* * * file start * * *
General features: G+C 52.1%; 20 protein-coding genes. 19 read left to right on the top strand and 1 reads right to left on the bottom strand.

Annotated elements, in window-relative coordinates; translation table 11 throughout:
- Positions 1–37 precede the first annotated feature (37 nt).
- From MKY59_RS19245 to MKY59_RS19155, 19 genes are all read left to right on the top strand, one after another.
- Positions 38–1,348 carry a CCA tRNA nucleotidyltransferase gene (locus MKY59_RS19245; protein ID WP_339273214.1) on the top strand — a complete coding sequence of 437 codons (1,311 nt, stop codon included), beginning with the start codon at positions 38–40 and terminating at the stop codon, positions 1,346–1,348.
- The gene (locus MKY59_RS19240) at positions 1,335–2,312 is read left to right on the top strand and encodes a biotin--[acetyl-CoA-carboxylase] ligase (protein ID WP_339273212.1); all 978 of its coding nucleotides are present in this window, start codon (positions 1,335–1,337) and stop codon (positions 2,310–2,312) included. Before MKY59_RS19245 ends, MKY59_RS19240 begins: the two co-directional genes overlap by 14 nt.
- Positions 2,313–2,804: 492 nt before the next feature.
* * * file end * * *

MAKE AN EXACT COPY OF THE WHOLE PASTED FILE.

General features: G+C 52.1%; 20 protein-coding genes. 19 read left to right on the top strand and 1 reads right to left on the bottom strand.

Annotated elements, in window-relative coordinates; translation table 11 throughout:
- Positions 1–37 precede the first annotated feature (37 nt).
- From MKY59_RS19245 to MKY59_RS19155, 19 genes are all read left to right on the top strand, one after another.
- Positions 38–1,348 carry a CCA tRNA nucleotidyltransferase gene (locus MKY59_RS19245; protein ID WP_339273214.1) on the top strand — a complete coding sequence of 437 codons (1,311 nt, stop codon included), beginning with the start codon at positions 38–40 and terminating at the stop codon, positions 1,346–1,348.
- The gene (locus MKY59_RS19240) at positions 1,335–2,312 is read left to right on the top strand and encodes a biotin--[acetyl-CoA-carboxylase] ligase (protein ID WP_339273212.1); all 978 of its coding nucleotides are present in this window, start codon (positions 1,335–1,337) and stop codon (positions 2,310–2,312) included. Before MKY59_RS19245 ends, MKY59_RS19240 begins: the two co-directional genes overlap by 14 nt.
- Positions 2,313–2,804: 492 nt before the next feature.